Star newscaster among first to report in North Korea on Trump-Kim summit

North Korean star presenter Ri Chun Hee, 75, during a seven-minute news bulletin detailing Mr Kim's planned summit with US President Donald Trump on Tuesday.
North Korean star presenter Ri Chun Hee, 75, during a seven-minute news bulletin detailing Mr Kim's planned summit with US President Donald Trump on Tuesday.PHOTO: AFP

SINGAPORE - Pyongyang's state-controlled media on Monday (June 11) broke the silence on Mr Kim Jong Un's visit to Singapore, a day after the North Korean leader touched down at Changi Airport.

A seven-minute news bulletin by state broadcaster Korean Central Television was among the North's first official reports offering details to its citizens on Mr Kim's planned summit with United States President Donald Trump on Tuesday.

 

It was read by star presenter Ri Chun Hee, who is known for her passionate and at times, melodramatic, delivery of important news on Mr Kim's regime.

Wearing her trademark pink and black traditional Korean dress, Ms Ri told her audience that Mr Kim met Prime Minister Lee Hsien Loong at the Istana on Sunday, and the pair exchanged warm greetings.

She delivered the news seated in front of a frequently used backdrop of Mount Paektu, a dormant volcano on the Chinese border symbolic of Korean nationhood.

Though the 75-year-old officially retired in January 2012, she has returned to air now and then and is reportedly a favourite among the Kims.

As she addressed the country on Monday, the bulletin also showed photos of Mr Kim inspecting a guard of honour at Pyongyang airport before his departure to Singapore on an Air China plane.

 
 
 
 

In the news bulletin, Mr Kim was shown in photos en route to the St Regis hotel, where he is staying for the summit, in his convoy of more than 30 vehicles.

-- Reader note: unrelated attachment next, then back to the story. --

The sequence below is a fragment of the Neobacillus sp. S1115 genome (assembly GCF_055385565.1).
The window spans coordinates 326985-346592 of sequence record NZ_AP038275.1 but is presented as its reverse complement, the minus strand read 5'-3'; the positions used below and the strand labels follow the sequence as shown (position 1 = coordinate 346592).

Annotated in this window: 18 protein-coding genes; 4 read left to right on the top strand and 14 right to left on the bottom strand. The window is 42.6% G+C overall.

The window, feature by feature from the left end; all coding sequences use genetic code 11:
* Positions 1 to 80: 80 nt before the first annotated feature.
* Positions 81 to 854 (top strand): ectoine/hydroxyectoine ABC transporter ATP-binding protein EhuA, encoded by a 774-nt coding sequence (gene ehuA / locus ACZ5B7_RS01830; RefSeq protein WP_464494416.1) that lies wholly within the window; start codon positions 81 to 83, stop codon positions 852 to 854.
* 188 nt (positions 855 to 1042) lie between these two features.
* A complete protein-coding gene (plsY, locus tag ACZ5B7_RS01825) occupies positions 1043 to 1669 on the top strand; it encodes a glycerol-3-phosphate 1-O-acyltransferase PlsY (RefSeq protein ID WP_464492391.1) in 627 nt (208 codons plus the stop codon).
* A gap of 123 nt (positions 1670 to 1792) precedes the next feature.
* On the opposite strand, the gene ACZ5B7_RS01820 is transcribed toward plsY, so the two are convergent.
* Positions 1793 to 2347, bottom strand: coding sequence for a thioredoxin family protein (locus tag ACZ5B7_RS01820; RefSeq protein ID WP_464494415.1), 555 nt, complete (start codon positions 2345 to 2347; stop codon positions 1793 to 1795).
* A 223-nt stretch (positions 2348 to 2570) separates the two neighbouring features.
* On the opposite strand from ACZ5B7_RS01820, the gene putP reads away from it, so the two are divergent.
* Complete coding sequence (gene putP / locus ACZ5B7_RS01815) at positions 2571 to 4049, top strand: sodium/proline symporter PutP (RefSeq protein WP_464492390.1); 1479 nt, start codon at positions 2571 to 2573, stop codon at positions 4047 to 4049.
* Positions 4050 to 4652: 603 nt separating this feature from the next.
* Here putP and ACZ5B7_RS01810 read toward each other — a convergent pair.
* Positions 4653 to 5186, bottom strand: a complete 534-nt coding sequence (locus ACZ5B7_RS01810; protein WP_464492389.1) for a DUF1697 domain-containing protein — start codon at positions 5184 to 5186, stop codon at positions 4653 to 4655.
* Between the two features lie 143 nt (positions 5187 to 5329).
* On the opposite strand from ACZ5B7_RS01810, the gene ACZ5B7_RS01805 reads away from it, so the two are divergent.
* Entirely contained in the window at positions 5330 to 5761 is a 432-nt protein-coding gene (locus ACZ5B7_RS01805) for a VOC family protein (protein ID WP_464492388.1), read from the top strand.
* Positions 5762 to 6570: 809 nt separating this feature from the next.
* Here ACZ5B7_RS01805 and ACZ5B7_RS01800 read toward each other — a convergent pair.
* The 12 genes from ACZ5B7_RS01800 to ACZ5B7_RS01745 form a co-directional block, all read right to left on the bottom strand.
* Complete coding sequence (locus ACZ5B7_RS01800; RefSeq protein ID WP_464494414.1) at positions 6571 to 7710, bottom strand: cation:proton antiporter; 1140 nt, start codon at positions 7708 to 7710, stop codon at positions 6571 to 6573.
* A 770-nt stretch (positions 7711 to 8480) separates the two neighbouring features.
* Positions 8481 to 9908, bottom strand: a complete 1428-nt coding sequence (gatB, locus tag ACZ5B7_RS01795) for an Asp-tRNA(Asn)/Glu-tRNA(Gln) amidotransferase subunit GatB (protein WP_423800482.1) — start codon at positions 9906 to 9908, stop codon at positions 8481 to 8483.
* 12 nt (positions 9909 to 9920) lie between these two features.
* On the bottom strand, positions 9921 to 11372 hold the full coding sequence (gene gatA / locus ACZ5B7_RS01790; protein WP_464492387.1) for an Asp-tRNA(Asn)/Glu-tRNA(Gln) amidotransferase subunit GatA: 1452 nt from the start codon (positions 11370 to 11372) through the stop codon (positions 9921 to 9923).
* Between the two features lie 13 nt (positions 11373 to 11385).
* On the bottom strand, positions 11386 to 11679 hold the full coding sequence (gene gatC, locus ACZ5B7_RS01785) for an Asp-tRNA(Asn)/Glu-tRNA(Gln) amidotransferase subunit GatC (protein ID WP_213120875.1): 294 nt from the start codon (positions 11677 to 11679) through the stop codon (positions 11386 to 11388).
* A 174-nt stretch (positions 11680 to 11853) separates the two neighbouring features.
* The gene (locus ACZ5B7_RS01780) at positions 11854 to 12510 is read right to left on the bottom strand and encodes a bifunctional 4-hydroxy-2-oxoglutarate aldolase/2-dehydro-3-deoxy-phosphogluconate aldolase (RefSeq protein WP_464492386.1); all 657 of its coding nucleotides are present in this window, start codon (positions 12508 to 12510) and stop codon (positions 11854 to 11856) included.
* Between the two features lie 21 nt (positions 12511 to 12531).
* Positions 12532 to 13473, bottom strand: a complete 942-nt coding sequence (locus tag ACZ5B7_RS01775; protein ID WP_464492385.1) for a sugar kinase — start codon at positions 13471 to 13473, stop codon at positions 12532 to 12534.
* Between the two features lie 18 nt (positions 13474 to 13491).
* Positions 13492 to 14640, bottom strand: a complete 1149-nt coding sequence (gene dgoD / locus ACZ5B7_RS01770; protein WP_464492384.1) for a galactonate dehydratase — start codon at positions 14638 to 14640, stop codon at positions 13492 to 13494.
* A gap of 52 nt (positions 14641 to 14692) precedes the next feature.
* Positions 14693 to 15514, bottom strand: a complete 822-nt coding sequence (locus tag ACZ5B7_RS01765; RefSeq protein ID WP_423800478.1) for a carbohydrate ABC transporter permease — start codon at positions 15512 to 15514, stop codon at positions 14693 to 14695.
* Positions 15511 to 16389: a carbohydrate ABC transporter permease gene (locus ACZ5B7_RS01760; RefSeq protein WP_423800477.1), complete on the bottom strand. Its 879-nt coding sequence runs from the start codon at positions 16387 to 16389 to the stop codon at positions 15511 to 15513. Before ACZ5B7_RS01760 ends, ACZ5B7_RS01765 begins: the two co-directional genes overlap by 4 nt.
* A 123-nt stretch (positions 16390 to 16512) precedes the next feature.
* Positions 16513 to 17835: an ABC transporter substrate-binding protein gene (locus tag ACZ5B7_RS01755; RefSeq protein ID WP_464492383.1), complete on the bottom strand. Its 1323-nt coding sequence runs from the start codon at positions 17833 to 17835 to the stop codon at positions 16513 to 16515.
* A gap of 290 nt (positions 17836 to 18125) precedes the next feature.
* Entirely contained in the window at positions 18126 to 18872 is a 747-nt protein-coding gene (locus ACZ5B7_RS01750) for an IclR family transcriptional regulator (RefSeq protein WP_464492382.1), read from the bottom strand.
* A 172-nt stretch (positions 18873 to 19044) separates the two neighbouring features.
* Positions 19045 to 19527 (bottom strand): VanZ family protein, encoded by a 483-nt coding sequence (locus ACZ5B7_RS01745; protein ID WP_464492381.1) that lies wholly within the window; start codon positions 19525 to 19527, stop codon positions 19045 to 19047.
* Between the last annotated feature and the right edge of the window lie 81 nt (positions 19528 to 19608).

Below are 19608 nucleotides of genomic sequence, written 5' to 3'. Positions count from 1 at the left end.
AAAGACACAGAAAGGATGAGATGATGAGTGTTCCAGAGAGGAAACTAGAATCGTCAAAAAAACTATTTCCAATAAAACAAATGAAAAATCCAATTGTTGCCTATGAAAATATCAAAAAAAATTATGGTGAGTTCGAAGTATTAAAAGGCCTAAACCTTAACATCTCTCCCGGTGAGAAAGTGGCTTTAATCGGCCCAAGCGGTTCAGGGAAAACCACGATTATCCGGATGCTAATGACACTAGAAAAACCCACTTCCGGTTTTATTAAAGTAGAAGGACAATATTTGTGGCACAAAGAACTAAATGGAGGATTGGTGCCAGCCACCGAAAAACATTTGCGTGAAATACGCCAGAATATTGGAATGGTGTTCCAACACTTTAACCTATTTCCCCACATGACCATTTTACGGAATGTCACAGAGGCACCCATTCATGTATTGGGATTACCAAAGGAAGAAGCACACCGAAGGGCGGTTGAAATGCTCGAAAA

And while at the Istana, Mr Kim made an entry in the visitors' book and had a friendly talk with PM Lee, Ms Ri said.

Mr Kim told PM Lee that he was "very pleased to visit the magnificent and beautiful Republic of Singapore", and thanked the Republic for its efforts in organising the historic Trump-Kim summit.

Several photos in the bulletin also show Mr Kim sharing a handshake with PM Lee and posing for the media, as well as the two leaders seated at the Istana for bilateral talks.

Ms Ri reported that PM Lee had thanked North Korea for choosing Singapore as host, and he said that it was an important occasion in achieving peace and stability in the Korean peninsula.

The official Korean Central News Agency reported on Monday that senior North Korean officials on Sunday sincerely wished Mr Kim "good successes in the first summit meeting and talks between the DPRK and the US and his safe return".

DPRK stands the Democratic People's Republic of Korea, the North's formal name.

Mr Kim was greeted by Foreign Minister Vivian Balakrishnan and other Singapore government officials upon his arrival in Singapore.

"He got off the plane, exchanged warm greetings with the Singaporean government senior officials who came to greet him, and headed for his lodging quarters," it said.

Rodong Sinmun, the official newspaper of the ruling Workers’ Party, ran a two-page colour spread on Monday that Mr Kim had left the country for a historic summit with Mr Trump. 

Photos show him departing on an Air China plane and posing during a meeting with Mr Lee in Singapore.

Tuesday's summit - the first between a sitting US president and a North Korean leader - will take place at the Capella hotel on Sentosa.

Thousands of local and international journalists have gathered in Singapore for the event.

Not much is known of the media in North Korea except that its press is under state control. Delays are a norm when reporting their leader's movements, such as during April's summit between Mr Kim and South Korean President Moon Jae In, which the Korean Central News Agency reported on April 28, a day after it was over.